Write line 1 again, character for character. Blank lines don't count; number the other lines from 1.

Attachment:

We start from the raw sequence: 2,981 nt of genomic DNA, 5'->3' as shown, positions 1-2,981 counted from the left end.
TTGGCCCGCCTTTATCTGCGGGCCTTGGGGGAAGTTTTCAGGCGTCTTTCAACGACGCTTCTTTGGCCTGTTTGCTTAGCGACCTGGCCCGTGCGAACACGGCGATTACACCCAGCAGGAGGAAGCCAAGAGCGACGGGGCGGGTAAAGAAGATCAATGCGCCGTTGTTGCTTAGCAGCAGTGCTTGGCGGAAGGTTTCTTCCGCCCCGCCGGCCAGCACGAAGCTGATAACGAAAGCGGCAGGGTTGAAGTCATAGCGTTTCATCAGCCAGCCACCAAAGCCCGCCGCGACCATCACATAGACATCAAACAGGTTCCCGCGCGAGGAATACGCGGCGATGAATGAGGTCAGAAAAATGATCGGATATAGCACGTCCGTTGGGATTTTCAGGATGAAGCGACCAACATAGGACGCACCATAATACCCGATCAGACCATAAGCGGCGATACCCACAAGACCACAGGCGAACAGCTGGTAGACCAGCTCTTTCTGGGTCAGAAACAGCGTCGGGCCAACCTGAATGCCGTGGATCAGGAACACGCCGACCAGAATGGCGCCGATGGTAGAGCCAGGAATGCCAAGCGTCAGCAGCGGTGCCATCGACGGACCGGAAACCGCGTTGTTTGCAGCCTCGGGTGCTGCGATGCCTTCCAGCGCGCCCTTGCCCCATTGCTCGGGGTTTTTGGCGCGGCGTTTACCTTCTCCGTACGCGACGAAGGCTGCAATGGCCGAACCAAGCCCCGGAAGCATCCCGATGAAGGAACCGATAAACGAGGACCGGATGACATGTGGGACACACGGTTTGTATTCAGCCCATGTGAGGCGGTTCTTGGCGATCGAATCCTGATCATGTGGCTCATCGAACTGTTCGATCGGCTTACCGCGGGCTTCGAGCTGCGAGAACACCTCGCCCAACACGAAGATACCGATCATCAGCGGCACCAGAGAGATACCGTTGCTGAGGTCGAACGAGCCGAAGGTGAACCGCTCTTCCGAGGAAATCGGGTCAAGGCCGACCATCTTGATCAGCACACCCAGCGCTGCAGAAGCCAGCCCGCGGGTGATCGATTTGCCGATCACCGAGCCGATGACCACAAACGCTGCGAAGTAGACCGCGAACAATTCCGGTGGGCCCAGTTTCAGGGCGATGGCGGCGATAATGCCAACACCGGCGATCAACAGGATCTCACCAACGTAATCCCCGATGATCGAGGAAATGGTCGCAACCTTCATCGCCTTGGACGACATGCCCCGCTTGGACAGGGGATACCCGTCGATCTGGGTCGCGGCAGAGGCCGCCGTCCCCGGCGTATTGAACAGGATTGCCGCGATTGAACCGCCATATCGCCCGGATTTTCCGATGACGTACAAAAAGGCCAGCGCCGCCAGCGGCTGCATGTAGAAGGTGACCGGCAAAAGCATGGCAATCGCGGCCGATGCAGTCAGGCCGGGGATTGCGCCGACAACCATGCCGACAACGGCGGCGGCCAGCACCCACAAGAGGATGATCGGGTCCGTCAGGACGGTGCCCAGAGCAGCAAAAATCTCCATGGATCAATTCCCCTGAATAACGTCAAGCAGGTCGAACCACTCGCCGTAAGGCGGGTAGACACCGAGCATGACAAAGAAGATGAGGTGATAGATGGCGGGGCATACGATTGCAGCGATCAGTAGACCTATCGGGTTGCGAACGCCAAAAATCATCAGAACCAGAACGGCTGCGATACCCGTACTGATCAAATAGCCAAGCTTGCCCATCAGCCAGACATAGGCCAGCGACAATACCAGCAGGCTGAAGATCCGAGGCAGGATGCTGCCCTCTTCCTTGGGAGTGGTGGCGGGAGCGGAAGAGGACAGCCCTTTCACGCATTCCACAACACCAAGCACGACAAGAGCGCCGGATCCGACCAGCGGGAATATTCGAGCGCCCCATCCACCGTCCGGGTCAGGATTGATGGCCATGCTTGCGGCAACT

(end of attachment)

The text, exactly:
We start from the raw sequence: 2,981 nt of genomic DNA, 5'->3' as shown, positions 1-2,981 counted from the left end.